Originally Posted by King Francis
Have you even read Invisible Cities, or The Non-Existent Knight? Borges is brilliant and fascinating, and his best stories are moving, but his work displays nothing like the comic genius of Calvino, who can provide humor, pathos, and profundity within a single work. His high good humor is most evident in, as the author himself put it, the tale of "an empty suit of armor that persuades itself it is a man and carries on through its own will-power."
Well, IMHO, I prefer Borges to Calvino. His work is simply pure genius, every last word of it. Umberto Ecco has made a career by plagiarising him. He may appear rigid, but there is a dry wit there. What he may attribute to his british side.
As for humour, "A universal history of infamy", and a lot of his essays, plus his collaborations with Adolfo Bioy-Casares showcase that side of his talent.
For someone starting though, I'd recommend either Fictions or the Aleph. Both are superb.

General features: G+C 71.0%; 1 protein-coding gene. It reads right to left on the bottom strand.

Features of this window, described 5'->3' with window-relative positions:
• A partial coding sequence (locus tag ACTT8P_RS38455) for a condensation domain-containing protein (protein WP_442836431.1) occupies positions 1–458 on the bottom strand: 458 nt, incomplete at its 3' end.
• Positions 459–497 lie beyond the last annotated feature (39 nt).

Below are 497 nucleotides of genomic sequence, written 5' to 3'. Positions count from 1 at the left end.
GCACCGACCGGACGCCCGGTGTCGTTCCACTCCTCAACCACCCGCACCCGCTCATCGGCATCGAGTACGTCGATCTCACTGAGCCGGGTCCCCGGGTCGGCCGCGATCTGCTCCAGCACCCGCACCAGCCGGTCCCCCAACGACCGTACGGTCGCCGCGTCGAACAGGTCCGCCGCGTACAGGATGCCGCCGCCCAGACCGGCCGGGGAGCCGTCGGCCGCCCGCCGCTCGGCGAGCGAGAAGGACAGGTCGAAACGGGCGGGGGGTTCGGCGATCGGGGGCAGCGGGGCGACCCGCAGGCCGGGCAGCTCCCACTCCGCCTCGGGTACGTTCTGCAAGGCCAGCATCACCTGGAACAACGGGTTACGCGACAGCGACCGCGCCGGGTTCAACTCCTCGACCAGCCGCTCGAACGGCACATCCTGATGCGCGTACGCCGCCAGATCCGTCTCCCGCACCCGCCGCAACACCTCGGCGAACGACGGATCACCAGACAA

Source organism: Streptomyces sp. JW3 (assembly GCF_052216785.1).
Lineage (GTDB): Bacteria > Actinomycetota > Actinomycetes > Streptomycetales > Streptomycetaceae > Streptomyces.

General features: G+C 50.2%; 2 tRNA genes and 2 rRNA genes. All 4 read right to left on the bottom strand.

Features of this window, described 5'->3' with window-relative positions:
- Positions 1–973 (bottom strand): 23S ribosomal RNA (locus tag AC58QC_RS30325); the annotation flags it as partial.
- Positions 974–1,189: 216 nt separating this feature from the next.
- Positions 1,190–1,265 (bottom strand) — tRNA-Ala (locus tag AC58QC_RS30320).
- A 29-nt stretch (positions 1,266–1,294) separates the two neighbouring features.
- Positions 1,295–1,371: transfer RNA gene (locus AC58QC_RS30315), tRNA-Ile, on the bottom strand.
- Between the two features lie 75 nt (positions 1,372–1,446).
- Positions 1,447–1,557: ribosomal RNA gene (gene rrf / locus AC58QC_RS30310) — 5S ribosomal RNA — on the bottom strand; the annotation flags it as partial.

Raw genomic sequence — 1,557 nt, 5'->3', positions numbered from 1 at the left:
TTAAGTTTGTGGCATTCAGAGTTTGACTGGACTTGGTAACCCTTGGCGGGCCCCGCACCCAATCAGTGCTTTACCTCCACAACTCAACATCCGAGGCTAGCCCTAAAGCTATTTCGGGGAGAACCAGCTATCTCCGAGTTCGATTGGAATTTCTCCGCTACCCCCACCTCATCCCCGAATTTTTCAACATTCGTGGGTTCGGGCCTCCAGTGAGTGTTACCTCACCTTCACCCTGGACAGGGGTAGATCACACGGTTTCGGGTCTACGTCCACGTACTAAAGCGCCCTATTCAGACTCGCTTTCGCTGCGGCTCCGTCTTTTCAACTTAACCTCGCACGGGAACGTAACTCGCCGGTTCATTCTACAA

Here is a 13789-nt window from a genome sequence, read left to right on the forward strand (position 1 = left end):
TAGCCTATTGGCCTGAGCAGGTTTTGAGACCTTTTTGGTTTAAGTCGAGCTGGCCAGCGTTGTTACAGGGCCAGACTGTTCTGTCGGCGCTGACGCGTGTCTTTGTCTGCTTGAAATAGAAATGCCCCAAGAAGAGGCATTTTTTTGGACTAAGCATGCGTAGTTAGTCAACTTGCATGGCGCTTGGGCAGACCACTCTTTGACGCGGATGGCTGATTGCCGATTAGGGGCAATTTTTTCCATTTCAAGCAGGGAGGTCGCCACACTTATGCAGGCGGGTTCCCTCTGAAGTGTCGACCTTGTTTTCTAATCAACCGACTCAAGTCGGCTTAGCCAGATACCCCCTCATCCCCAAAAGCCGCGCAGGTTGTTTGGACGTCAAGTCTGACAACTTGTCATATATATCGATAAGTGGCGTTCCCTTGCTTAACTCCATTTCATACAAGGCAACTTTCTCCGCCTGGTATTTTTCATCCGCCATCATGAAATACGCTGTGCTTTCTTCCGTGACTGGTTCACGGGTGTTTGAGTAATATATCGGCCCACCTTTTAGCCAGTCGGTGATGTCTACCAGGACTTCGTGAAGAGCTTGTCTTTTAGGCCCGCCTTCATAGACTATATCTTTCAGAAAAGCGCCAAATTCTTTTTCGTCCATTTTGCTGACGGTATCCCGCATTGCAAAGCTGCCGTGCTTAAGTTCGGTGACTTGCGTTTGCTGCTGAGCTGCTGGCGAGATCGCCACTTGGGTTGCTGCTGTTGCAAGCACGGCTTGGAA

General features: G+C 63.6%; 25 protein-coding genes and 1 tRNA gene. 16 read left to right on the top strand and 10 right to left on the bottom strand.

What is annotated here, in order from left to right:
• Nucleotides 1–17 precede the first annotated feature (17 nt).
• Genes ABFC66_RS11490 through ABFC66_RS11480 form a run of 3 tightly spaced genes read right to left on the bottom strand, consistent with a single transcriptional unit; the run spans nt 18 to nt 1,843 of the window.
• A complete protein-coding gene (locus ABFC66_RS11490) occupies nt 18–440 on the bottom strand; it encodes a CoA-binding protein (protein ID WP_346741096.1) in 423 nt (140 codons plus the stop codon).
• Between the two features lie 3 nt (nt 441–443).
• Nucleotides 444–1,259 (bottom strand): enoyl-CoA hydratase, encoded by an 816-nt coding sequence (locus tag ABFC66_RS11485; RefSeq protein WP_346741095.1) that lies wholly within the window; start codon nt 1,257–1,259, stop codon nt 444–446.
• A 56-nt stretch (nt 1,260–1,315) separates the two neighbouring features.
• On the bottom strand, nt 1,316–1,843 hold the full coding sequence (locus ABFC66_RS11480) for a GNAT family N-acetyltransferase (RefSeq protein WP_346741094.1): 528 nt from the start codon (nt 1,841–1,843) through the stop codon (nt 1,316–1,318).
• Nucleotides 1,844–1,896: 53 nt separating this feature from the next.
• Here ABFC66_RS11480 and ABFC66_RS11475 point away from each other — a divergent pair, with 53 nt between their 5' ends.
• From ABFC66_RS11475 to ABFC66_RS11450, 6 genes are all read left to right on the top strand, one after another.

On a tangent, similar authors to Calvino and Borges but with a more apparent comical side are Raymond Queneau [Les fleurs bleues - The blue flowers and Zazie dans le metro - Zazie in the metro (adopted into a very surrealistic film by Louis Malle)], George Perec (La vie: Mode d'Emploi - Life: a user's manual), and of course anything by Thomas Pynchon.
A final footnote: Calvino, Queneau and Perec were all members of OuLiPo (Workshop of Potential Literature), a group of writers that were borrowing patterns from mathematics, chess, the Tarot etc to use as blueprints of their work. As did Borges with the labyrinth metaphor and Pynchon with science.
A useful online resource for those interested in that vein of literature is http://www.themodernword.com/